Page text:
Along the coast, the wind was steady, giving the trees that stood two or three hundred yards back from the shore the chance to continue, with their low rustling, the rhythmic chant of the gulf against the sand. Youngsters, in the reckoning of trees, with only a rare few older than that time when Camille wrought such destruction and split Ship Island into east and west; yet a live oak for all its fable longevity grows up fast, and unlike human being who sprint into adulthood and find themselves winded by middle age, these impetuous trees become real elders ahead of forest schedules, laughing with their great arms outstretched over two or three generations of their offspring, who struggle in their mighty shadows.
It is with a great and satisfied sense of perversity that I pay for my gift shop purchases, at a shop just down the street from Beauvoir, the now-museum home of Jefferson Davis, with a wad of five dollar bills, Lincoln-side up.
Yet the ocean itself (which is not the ocean, but the Gulf, says my mate) knows no north and south, no coon-ass or cracker, no redneck or Freedom Rider. It may be the Gulf, and not the Sea or the Ocean, but I sense the presence in the waves that crash lukewarm over me of Lir, of Kanaloa, of Poseidon and Neptune. It is that great mass of liquid that connects us, fluid that knows no real master or nationality. In the gift shop again I look over the rows of seashells available for purchase. Product of the Philippines, one is stamped. I laugh. As if the Philippines were required for this mollusk to come into being.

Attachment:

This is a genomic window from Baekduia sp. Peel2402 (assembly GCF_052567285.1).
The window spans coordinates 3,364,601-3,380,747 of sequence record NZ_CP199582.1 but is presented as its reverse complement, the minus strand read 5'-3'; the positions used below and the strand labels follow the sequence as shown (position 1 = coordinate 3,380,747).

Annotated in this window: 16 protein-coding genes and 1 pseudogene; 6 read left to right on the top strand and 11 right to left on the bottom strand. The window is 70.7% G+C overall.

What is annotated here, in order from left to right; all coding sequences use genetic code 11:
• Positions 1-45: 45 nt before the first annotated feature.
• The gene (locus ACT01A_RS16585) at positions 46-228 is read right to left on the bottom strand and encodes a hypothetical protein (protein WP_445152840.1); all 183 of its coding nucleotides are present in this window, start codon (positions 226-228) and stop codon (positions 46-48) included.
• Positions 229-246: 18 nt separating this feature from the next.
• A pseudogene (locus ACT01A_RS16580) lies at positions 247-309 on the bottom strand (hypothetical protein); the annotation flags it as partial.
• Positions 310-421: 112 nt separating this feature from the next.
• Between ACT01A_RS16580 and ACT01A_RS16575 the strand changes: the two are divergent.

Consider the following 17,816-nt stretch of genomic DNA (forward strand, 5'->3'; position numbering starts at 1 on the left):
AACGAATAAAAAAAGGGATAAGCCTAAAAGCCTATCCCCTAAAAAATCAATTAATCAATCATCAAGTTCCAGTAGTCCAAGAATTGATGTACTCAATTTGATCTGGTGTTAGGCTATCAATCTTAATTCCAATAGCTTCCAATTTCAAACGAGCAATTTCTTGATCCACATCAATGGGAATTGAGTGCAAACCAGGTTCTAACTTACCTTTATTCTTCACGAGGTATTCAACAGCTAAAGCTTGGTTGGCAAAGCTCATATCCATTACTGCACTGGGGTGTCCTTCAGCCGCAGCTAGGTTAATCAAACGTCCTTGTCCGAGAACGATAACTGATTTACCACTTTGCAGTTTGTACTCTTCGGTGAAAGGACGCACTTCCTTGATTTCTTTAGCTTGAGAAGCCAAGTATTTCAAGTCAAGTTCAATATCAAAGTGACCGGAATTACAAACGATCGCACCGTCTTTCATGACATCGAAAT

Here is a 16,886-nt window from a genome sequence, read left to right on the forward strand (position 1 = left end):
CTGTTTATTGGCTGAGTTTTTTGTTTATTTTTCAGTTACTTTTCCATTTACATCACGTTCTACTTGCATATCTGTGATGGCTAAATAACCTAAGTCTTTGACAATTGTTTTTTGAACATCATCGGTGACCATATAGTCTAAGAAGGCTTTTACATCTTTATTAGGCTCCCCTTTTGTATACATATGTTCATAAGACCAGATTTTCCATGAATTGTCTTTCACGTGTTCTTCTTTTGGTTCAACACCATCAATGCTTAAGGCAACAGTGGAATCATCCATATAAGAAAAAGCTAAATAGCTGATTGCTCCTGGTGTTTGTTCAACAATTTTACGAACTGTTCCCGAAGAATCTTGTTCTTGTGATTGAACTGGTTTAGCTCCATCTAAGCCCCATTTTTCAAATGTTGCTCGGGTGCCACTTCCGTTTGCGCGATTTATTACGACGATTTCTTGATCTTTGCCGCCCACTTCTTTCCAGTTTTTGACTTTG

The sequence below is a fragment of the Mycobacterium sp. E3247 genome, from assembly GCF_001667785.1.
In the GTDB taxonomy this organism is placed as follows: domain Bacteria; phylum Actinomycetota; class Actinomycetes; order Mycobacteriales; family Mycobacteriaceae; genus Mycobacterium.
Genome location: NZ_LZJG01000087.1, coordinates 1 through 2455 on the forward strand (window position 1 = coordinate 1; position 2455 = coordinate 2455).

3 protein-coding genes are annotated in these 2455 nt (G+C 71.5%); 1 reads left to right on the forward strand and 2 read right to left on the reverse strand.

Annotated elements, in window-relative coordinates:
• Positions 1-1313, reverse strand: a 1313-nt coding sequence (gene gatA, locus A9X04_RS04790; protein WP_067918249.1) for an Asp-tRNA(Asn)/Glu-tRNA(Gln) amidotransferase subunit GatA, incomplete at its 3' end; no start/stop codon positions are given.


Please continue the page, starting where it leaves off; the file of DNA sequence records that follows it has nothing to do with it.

When I was 17 years old, the age that my daughter approaches now with great anticipation, I spent almost all my waking hours in or at the ocean. That was when I truly became an introspective soul, I think. In the face of the sea’s constant Music, spoken words become superfluous and strange.
Away from the shore now, back home in New Orleans, I sat down to read a book; and immediately fell asleep to the gentle sounds of surf remembered; a long sleep, filled with dreams of connections and endless tangents, of currents that hide beneath the surface and feed the cold depths with light by osmosis.
I wonder — to compare the thoughts of one who has never experienced the ocean (and I’m sure there are a great many such sad and deprived souls) to one who has lived and played in its great shadow. The great religions of mankind, those that must be written in books and given form on a weekly basis, must have been conceived inland.